As a result, [6] the law of torts protects the interests of those owed a Duty of Care to a large extend by ensuring that individuals do not do things that could potentially harm others in future knowingly or unknowingly among many other ways. These ways include the various objectives that a law of tort seeks to achieve which are closely intertwined with that of a duty of care. To start with, the law of torts has compensation as one of its major objectives and therefore ensures that any individual who suffers damages resulting from the lack of another individual to carry out a prior examination of a certain cause of action to ascertain its potential impact on the other party. The tort law therefore provides a channel through which an individual who has suffered losses and (or) damages are compensated by those who owe them a duty of care. This provides a legal frame work on which individuals can sue others for compensation after the occurrence of a loss that results from an existing foreseeable danger but were not informed of them hence protected. [7] In such circumstances, tort would refer to the means through which such liability issues emanating from related cases are decided upon, assessment of the compensation that is due done and subsequently awarded to the victims of such circumstances. This links to the basic aspects of duty of care as it requires that any damages caused to an individual by another as a result of potential danger and is not brought to the knowledge of the plaintiff, then such damages should be born by the defendant which is a principle upheld by the tort law.

At the same time, [8] the law of tort has sufficient mechanisms to protect the interests of both parties who enter in to any contract or agreement of any sort and therefore all parties should be rightfully and always protected.  Just like in the duty of care, the tort law protects an individual’s reputation, interests in any property such as land as well as their bodily integrity. Generally, this leads to the promotion of peaceful co-existence in the society as every individual’s rights are respected and promoted in the society. The interests of such individuals are always taken care of in a tort law otherwise such would be in contravention of the outstanding welfare as included in tort law. Consequently, under the tort law, various laws have been developed to effectively cover each of these purposes. In such cases, [9] in the event that an individual’s interests are not protected by preventing them from any looming potential harm by another individual who is or was in a position to protect them, such is considered as violation of the rules as stated in a tort law and such an individual is liable for prosecution. A good example is the tort of nuisance that protects an individual’s enjoyment of their legally acquired and owned property such as a house or land. In this regard, the law tort is very clear that; a person should not inconvenience another in any way and therefore protect their peaceful enjoyment of their property. If such happens and potentially posses related damages to the other person, this is an offence that is liable to prosecution under the law of tort as well as the duty of care. [10]At the same time, the tort of defamation is meant to protect an individual’s reputation from any form of degradation whether verbal or otherwise, this should be upheld at all times and so if one does anything that could potentially affect the individuals reputation, he is liable to be prosecuted under the provisions of the tort law and as enshrined in the duty of care. On the other hand, the tort of negligence is meant to protect the violations of more general duties that are owed to an individual at any given period of time and therefore if such happens, one would be liable to prosecution under the tort law as well as the duty of care legislation.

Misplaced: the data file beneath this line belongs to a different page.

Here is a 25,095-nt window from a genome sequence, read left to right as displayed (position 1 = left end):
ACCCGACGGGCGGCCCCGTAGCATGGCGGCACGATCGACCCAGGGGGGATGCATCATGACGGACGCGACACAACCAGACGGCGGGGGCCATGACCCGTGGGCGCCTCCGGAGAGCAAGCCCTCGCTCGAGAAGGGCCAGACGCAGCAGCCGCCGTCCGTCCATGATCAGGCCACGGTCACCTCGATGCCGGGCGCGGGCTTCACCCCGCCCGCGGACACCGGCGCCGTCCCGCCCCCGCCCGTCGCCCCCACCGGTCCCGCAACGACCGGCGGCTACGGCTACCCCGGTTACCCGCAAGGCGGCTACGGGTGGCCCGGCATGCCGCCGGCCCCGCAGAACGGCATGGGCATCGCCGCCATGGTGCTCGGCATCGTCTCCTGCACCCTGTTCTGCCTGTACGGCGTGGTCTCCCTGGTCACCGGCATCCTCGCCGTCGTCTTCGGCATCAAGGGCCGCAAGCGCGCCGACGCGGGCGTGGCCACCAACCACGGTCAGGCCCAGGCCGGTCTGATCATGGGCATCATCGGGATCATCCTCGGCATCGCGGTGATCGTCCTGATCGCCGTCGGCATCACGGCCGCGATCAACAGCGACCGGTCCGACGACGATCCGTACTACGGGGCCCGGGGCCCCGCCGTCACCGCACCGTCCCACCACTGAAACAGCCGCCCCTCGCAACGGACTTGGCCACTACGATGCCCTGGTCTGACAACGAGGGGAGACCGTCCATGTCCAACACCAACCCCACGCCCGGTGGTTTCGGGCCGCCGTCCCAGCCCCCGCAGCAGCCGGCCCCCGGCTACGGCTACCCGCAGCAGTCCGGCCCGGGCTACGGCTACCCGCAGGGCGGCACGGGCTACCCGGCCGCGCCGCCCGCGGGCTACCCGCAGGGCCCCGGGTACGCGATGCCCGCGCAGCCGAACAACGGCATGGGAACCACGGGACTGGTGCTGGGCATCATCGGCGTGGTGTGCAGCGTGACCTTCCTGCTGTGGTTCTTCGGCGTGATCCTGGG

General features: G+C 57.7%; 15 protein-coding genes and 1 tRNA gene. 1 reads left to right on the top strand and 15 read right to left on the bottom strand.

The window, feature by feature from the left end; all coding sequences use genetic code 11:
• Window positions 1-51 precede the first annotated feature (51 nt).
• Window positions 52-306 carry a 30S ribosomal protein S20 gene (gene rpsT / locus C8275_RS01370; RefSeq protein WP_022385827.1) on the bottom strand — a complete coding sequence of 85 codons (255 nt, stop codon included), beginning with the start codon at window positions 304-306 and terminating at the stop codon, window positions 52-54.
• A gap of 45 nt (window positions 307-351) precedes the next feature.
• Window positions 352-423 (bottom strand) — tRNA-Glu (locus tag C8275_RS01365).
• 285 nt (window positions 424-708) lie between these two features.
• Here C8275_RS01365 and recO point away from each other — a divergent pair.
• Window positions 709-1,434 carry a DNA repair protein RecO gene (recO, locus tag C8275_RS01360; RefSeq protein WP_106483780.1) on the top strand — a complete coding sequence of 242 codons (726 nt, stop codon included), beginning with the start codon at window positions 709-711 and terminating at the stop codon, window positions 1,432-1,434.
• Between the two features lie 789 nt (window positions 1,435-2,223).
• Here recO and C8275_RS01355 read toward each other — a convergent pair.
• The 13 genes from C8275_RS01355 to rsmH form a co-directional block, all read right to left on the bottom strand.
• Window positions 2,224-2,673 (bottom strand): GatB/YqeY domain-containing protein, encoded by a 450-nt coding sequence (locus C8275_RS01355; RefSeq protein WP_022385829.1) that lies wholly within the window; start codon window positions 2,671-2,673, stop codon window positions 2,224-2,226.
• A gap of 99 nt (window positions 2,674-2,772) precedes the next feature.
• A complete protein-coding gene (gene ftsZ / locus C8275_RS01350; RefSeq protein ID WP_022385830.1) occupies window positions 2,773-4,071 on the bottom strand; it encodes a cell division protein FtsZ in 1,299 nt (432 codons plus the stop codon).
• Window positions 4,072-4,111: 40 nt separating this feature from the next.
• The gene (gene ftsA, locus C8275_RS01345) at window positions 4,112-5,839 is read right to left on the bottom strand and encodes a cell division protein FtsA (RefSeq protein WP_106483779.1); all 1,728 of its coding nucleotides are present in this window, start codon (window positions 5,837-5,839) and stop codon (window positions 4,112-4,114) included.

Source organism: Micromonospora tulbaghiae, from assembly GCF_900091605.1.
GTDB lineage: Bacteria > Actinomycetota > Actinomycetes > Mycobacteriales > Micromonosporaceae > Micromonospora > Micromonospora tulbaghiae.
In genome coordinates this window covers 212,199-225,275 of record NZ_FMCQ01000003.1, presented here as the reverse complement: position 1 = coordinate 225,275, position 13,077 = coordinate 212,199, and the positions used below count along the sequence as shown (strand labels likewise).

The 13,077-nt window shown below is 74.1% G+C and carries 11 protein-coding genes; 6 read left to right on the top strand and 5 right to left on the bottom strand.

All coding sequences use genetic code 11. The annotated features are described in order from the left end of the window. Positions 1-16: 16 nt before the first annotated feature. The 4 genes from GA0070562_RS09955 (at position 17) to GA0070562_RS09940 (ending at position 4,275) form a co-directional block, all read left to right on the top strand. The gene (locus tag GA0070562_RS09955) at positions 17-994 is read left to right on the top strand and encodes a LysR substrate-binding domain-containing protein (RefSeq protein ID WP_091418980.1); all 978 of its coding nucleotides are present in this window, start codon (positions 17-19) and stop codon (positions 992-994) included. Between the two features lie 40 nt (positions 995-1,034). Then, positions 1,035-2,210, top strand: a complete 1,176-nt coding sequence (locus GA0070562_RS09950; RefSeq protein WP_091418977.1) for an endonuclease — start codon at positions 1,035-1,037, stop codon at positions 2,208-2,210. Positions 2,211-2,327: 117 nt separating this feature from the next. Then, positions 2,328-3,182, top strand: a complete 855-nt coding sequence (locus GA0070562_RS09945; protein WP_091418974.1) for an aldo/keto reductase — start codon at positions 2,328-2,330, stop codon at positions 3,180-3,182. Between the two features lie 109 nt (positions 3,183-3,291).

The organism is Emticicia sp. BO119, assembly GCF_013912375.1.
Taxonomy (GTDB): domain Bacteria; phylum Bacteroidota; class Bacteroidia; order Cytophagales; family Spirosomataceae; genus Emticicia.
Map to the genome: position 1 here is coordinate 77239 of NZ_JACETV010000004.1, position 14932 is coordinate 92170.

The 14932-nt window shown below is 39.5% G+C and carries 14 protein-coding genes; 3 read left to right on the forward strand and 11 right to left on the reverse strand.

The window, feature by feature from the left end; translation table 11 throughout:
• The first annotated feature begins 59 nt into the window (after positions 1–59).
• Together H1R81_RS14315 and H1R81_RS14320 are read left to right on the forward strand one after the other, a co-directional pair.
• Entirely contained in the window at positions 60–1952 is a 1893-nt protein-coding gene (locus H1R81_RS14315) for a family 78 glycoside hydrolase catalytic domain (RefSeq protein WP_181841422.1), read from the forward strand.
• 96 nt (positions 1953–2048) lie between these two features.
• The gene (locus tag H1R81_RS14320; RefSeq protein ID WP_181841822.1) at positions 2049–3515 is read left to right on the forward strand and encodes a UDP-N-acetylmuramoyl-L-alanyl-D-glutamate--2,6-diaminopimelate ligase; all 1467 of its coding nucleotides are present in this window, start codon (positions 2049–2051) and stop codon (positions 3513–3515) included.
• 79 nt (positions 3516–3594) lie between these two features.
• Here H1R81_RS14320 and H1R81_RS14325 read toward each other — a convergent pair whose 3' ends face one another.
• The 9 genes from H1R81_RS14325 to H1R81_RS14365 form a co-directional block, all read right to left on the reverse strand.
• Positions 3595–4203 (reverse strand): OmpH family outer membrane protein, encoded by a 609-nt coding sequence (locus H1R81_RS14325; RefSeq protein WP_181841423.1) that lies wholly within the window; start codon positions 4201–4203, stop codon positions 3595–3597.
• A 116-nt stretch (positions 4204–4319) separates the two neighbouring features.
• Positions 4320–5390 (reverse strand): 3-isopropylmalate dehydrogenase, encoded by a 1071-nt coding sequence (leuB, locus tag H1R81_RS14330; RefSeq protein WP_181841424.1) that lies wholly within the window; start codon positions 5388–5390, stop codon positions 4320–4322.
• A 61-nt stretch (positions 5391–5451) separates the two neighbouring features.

In addition, the rules under the law of tort have a restrictive effect on individuals and as such encourage people to undertake much less risks in undertaking their activities considering the effect that this may have on the other individuals and on their rights. In this case therefore, individuals are expected to mind their action s as this affects the welfare of the other individuals either directly or indirectly. [11]As such they are expected to engage in activities cautiously minding the welfare of the effects that these activities may have on the welfare of other individuals in the society as swell as their property. The carrying out of any activity by an individual may at times adversely affect the welfare of other individuals for example, when building a factory on a piece of land, one is expected to consider the effects that such an undertaking would have on the people who live around in terms of pollution effect, noise among others and therefore such an activity if not done procedurally would be considered unlawful under the auspices of tort law and duty of care.  The effect of such activities are reflected better in the wider awareness requirement for the carrying out of risk appraisals and the management of such risks by all individuals who could be looking forward to investing such as entrepreneurs, manufacturers, health providers among others.